By Aride Island Volunteer, Elena Levorato
Aride Island is well known for its high density of sea birds and skinks. However, countless invertebrates also inhabit the Island. We had the opportunity to help an MSc student, Kate Spence, on her Master project, where she undertook a food competition study between skinks, Seychelles Magpie Robins and mice. She took faeces samples to analyse the DNA between the different species. Over 100 different invertebrates were collected for meta-barcoding, in order to compare and understand what was in the diet of the skinks, magpies and mice.
During the day, we ventured into the forest - looking under the leaves, digging in the ground and turning rocks - searching for any kind of ‘creepy crawlies‘. Using gloves and sterilized tweezers, we collected whatever crossed our path (whenever we were able to catch them!). Caught individuals were conserved in ethanol, waiting for DNA analysis and identification. One morning, we even found an odd-looking worm which happened to be the Brahminy blind snake foraging under a rock.
When searching for nocturnal insects, we improvised a white screen trap, using a white blanket lit by a flashlight. We traversed the forest while being bitten by mosquitoes and successfully caught flying insects including moths, click beetles, weevils and many others. Participating in this project allowed us to discover the huge variety of small, often unnoticed inhabitants of the island!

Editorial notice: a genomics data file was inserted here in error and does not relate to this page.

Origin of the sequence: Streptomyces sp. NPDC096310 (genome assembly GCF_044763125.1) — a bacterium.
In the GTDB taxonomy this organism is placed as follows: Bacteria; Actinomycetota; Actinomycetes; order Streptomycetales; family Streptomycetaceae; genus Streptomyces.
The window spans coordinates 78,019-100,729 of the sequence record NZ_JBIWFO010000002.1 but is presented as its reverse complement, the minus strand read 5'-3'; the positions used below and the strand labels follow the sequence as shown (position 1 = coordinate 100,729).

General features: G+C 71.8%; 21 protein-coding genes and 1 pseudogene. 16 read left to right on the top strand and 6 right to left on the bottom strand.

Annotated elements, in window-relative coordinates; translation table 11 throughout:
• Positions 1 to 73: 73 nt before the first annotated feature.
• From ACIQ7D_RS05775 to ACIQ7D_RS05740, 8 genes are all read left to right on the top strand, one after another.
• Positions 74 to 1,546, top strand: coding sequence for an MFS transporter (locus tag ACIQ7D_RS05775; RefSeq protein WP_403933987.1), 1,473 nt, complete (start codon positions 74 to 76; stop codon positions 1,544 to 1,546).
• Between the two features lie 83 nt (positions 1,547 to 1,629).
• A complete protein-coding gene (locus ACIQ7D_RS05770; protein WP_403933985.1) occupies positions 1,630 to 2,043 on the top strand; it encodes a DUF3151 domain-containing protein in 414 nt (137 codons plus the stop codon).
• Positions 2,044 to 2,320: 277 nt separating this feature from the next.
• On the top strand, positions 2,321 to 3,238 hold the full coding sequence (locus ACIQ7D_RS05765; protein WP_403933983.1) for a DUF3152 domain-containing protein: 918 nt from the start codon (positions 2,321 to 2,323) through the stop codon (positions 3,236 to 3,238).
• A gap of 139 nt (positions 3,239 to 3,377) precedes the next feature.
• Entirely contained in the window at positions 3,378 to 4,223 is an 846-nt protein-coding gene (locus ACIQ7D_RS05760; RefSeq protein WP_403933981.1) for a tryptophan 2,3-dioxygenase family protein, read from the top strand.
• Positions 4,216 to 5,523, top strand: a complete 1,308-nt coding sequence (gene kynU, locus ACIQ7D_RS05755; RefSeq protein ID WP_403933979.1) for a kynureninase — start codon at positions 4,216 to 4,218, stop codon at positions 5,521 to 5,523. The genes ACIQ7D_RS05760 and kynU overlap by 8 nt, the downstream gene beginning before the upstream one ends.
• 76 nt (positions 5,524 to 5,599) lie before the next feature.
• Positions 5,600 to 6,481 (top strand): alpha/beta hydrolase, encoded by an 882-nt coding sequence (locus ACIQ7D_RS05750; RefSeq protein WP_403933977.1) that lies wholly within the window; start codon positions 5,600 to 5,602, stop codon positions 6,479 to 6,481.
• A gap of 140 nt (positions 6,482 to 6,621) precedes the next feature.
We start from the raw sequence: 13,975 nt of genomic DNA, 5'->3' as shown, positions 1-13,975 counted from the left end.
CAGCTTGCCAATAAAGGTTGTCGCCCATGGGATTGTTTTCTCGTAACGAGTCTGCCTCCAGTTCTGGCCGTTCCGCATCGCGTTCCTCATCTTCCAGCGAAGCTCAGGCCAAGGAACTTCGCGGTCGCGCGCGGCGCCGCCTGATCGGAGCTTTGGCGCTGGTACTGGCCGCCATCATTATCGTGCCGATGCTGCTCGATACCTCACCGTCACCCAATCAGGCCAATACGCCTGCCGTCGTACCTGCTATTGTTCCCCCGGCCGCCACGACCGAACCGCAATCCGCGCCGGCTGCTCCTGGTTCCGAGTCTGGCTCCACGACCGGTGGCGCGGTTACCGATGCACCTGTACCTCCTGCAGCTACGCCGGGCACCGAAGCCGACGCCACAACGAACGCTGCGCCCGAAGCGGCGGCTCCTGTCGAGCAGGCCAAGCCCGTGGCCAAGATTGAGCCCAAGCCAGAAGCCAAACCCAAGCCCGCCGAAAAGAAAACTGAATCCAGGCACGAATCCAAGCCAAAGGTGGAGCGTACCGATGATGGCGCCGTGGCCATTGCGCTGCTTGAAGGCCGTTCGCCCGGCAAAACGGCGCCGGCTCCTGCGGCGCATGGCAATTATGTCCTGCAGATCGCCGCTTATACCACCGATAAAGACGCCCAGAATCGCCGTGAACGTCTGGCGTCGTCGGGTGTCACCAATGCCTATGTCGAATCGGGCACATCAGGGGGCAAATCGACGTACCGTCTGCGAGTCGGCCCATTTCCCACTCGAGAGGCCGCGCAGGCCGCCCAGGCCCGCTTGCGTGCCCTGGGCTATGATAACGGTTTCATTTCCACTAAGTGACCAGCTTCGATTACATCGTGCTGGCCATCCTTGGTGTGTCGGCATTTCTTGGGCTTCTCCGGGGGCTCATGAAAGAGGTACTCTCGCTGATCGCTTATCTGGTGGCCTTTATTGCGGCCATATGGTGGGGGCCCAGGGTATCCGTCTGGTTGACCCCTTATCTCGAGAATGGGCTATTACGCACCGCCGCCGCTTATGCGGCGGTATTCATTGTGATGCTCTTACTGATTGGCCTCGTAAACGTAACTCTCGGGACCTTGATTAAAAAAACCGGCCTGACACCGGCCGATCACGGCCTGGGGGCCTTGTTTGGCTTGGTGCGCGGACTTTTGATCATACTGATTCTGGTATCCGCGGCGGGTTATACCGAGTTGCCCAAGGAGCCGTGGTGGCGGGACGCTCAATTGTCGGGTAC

By Gail Fordham (Alphonse)
ICS staff were delighted to wake up one morning in March earlier this year to find the enormous Ocean Zephyr research vessel moored on the eastern side of the Alphonse Atoll. The Nekton Mission aims to explore the remote deep waters of the Seychelles Outer Islands, using manned submersibles to reach depths of up to 500 metres. ICS staff were provided with a guided tour of the ship and explanations of the countless projects spearheaded by the Nekton Mission on this expedition, spanning from seabed mapping to investigations of fish spawning and predator diversity.
Later on in the week, After a briefing by hard coral expert, Rowana Walton, ICS Conservation Ranger Christopher Narty helped the mission with underwater video transects as part of the coral reef component of their research.
With just a few hours to spare between submersible deployments and other scientific activities on the ship, a shore transfer was arranged for the Nekton Mission's media team, who shot sequences capturing the conservation work of ICS on Alphonse for a possible six-part documentary.
It was a pleasure working with the Nekton team, and we look forward to seeing how both the scientific data generated by the mission and the public awareness it has raised, will aid in the broader mission for robust protection of the marine wilderness surrounding the Seychelles Outer Islands.
Island Conservation Society